First posted on Xconomy, July 14, 2011. Written by Tom Ranken.
There has been endless hype about the so-called clean economy—from both ends of the spectrum. It has been called both “a compelling aspiration and an enigma” and it has been difficult to assess. Discussion has frequently been short on facts and long on anecdotes, speculation, assertion, and partisanship. This is due, in no small part, to the fact that cleantech can be employed as a key and visible function in some companies and as a less-visible adjunct within others.
To help shed light on this problem, Brookings released today a highly-anticipated study entitled “Sizing the Clean Economy: A National and Regional Green Jobs Assessment.” It is an endeavor to create a definition of the clean economy and quantify its significance.
Brookings, working with Battelle, start by proposing a definition: The clean economy produces goods and services with an environmental benefit.
The findings suggest that there is real significance behind the hype.
- 2.7 million Americans are employed in clean economy jobs spread over a diverse group of industries. The report notes that the sector is larger nationally than the fossil fuels and the biotech sectors. It is about 60% of the IT-producing sector.
- Newer cleantech segments (such as wind, solar, and smart grid) added jobs at a ‘torrid pace’ between 2003 and 2010, but more established segments (housing and building) lagged national employment growth (largely due to layoffs during 2007-08). Overall, total job growth during the period was 3.4% compared to the national average of 4.2%.
- The clean economy is manufacturing intensive: 25% of jobs compared to 9% in the broader economy.
- The clean economy is export intensive: On average, twice of much value is exported from cleantech jobs than the national average.
- There are more opportunities and better pay for low-and middle-skilled workers. Median wages are 13% higher.
- Most cleantech jobs are concentrated in metropolitan areas in varied configurations.
- Strong industry clusters boost metropolitan areas growth performance in the clean economy.
The status of the Seattle metropolitan region suggests that the clean economy in our region has both significance and potential.
- According to Brookings, there are 31,340 clean economy jobs in the Seattle area and we rank 13th among the 100 largest metro areas.
- Clean economy jobs make up 1.8% of the jobs in the region (ranking 46th).
- Between 2003 and 2010, the region added 9,580 clean jobs (ranking 13th).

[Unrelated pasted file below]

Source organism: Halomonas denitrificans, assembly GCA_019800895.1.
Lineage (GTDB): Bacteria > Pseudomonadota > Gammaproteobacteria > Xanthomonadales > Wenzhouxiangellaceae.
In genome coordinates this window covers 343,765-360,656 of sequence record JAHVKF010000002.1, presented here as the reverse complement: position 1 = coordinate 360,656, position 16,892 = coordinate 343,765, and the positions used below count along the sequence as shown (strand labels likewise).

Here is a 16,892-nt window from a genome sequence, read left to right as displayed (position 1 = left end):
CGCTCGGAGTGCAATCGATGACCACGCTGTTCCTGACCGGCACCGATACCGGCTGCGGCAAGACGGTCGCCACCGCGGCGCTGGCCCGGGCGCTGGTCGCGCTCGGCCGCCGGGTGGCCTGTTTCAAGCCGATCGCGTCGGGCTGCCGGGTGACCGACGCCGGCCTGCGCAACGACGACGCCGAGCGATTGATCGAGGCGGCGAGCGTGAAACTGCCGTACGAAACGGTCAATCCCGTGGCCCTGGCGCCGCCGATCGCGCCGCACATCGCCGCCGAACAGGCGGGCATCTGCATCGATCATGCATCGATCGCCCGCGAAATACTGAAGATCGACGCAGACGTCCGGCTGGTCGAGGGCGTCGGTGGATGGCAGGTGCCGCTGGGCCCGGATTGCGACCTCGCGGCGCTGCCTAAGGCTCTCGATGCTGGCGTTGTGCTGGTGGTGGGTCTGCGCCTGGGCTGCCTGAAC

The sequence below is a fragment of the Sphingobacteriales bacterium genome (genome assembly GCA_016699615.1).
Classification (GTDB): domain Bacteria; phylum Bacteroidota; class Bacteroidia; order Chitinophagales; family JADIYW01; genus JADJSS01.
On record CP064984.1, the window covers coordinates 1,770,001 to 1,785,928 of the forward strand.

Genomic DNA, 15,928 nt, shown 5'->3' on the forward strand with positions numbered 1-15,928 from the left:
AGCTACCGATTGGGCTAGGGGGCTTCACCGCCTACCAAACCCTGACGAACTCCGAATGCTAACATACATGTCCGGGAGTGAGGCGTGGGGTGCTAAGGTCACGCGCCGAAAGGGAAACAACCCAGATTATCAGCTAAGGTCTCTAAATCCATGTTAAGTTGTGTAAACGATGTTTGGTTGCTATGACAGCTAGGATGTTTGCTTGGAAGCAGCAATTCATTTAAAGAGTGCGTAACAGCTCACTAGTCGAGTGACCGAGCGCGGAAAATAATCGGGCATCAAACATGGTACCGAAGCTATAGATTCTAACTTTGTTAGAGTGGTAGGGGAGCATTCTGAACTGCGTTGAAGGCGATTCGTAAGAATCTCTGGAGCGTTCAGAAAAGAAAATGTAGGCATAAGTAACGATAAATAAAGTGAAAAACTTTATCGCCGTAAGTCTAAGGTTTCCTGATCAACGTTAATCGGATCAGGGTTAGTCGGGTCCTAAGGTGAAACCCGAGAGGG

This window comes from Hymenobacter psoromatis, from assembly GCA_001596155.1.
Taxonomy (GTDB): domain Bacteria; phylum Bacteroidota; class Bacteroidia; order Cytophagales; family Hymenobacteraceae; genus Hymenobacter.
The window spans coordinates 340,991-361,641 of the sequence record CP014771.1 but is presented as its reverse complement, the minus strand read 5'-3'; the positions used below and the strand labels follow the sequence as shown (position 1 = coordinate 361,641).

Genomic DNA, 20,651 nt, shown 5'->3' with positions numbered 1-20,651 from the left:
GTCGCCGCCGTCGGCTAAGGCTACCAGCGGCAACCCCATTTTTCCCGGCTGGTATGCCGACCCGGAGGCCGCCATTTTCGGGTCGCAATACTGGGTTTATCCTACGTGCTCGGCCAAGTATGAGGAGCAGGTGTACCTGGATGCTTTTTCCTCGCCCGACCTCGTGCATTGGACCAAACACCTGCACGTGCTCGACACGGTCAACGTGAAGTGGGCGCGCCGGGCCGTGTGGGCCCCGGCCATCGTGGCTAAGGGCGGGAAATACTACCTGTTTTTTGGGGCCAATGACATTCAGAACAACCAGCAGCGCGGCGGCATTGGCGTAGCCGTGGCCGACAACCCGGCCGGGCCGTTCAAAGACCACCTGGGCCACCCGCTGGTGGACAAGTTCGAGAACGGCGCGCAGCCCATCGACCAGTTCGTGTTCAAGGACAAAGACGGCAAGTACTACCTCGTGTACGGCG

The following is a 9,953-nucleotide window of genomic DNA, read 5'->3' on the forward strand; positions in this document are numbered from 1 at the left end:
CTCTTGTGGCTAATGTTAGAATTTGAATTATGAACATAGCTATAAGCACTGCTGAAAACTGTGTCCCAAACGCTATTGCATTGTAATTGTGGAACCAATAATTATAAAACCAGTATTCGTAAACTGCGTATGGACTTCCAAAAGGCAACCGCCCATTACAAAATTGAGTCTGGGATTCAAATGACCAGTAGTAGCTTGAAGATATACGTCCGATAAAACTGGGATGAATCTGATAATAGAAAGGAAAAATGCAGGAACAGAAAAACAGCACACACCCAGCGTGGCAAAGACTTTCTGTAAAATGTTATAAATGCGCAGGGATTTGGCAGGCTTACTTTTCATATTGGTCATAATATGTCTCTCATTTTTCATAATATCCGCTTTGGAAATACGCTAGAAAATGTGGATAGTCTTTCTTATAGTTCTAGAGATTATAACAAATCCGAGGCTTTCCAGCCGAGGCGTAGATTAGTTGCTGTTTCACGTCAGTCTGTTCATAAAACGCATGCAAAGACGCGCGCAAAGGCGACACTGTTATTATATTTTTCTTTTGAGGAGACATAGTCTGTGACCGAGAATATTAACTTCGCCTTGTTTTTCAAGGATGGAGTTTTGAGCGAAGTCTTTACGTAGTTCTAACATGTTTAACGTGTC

- Between 2003 and 2010, clean jobs grew 5.3% annually (ranking 28th).
- Each Seattle area cleantech job averages $10,389 in exports (ranking 69th).
- The average annual wage in the clean economy is $49,592 (slightly higher than the $48,592 for all jobs in the area).
This suggests what many of us have suspected. Cleantech in our region is significant and has the potential to become more important. We know that we have numerous cluster assets (several large leadership companies, popular support, and expertise in important fields such as building sciences, smart grid, and biofuels). But these findings also suggest that to create the jobs, companies, goods, and services that will benefit our region, more will need to be accomplished—particularly in light of the competition for this sector around the globe.
To build national clean economy leadership, “it is clear,” notes Brookings, “that the private sector will play the lead role, but governments have a role, too.” Brookings notes with disappointment the lack of a national energy and/or economic development strategy on the federal level. Other nations—notably Germany, Japan, and China—have been far more aggressive.
Brookings argues that economic growth is often generated within metropolitan regions. The authors note with optimism the role of the states and local governments—and regional organizations. California was cited for its requirement that 33% of power be generated by renewables by 2020. The Milwaukee Water Council is working to establish its region as the hub for water research, economic development, and education. Connecticut has established a ‘green bank’ to finance clean economy endeavors. New York City has created an Energy Efficiency Corporation to provide financing to install energy efficient infrastructure in buildings.
The Seattle region was particularly noted in the announcement webcast for the efforts of the Puget Sound Regional Council to create the Building Efficiency Testing and Integration (BETI) Center and Demonstration Network. This is a project to create a place for innovators in the energy-efficiency field to test their products, designs, and services prior to launching them into the marketplace, and learn about their integration with the other aspects of the built environment. It would give entrepreneurs an advantage by generating real-world data on the efficacy of their innovations.
We will need efforts like this—and more of them—to be successful in this global competition.